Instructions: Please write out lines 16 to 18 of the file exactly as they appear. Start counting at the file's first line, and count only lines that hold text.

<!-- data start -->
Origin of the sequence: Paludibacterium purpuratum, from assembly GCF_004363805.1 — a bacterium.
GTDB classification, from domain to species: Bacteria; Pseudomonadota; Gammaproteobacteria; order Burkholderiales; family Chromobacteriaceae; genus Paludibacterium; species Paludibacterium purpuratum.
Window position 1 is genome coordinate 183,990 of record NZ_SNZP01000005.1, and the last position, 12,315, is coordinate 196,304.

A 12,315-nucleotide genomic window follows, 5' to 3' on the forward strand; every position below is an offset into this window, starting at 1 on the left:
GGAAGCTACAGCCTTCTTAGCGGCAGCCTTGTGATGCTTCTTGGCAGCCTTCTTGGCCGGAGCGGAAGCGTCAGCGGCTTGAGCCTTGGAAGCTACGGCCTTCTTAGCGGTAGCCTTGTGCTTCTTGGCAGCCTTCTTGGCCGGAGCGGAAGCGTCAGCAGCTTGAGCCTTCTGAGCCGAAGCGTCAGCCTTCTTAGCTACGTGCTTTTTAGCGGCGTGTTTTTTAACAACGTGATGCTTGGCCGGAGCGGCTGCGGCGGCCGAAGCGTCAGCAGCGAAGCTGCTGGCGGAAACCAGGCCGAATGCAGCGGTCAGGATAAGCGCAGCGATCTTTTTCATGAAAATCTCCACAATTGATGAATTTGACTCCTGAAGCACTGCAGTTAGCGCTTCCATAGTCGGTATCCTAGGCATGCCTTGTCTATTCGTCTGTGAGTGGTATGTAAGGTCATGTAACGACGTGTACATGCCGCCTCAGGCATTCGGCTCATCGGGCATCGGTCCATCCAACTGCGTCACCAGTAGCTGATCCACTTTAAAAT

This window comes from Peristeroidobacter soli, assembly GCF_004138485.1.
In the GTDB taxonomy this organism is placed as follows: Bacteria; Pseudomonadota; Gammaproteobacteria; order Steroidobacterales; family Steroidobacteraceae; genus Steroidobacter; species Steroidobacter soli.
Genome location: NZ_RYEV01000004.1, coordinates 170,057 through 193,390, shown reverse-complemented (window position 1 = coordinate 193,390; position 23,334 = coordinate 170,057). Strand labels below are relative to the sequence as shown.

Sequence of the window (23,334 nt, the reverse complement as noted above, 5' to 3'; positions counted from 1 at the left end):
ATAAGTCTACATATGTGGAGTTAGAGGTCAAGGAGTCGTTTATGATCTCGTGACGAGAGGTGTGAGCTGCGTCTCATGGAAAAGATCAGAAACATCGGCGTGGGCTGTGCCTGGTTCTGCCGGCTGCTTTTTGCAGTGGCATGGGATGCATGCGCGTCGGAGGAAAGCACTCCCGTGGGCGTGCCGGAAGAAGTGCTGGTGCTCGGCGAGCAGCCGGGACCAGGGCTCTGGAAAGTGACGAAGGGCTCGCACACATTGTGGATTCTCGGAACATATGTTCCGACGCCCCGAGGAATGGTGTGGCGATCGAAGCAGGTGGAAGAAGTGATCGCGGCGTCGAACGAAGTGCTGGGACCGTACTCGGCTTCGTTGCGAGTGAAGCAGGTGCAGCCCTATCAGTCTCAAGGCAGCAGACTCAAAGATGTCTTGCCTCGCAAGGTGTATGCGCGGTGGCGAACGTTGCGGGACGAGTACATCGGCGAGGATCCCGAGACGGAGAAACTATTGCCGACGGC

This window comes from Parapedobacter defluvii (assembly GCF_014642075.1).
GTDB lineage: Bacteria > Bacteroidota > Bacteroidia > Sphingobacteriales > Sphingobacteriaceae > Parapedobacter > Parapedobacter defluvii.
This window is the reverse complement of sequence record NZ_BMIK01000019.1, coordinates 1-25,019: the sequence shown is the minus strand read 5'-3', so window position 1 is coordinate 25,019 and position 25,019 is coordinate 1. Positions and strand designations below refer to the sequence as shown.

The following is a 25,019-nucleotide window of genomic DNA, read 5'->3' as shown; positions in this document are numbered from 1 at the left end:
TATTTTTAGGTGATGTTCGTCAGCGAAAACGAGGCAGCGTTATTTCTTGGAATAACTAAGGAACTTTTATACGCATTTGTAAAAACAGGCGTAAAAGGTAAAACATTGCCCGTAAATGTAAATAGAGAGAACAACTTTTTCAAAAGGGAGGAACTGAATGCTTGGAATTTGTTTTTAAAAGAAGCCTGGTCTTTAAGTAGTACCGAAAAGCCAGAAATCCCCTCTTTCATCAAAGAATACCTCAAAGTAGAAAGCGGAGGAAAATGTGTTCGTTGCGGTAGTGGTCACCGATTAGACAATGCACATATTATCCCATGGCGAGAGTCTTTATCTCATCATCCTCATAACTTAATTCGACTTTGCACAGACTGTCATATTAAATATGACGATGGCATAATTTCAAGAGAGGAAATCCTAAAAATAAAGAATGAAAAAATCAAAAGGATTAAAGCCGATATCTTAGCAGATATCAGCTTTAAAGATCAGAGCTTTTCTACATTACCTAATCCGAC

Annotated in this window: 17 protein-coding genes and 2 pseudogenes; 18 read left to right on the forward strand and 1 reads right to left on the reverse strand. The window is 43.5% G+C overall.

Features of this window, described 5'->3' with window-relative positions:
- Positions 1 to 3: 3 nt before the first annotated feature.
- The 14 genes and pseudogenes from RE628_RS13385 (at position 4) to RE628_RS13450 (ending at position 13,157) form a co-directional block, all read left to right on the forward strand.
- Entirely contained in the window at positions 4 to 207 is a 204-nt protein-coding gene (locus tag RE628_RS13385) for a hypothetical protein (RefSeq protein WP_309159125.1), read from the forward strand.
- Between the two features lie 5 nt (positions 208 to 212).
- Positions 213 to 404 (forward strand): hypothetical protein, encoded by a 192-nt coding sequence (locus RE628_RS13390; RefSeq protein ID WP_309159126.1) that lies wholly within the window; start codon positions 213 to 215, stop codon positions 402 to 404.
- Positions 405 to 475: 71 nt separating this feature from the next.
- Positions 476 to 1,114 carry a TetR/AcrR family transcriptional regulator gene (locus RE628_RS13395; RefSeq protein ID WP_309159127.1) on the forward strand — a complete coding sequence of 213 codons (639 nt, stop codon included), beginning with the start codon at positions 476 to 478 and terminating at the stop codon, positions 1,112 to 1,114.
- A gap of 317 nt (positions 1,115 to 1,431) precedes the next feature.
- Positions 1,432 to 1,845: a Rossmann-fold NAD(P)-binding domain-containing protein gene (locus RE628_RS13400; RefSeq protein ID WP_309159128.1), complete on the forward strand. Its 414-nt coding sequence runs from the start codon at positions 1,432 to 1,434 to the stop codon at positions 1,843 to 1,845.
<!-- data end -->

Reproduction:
Annotated in this window: 17 protein-coding genes and 2 pseudogenes; 18 read left to right on the forward strand and 1 reads right to left on the reverse strand. The window is 43.5% G+C overall.

Features of this window, described 5'->3' with window-relative positions:
- Positions 1 to 3: 3 nt before the first annotated feature.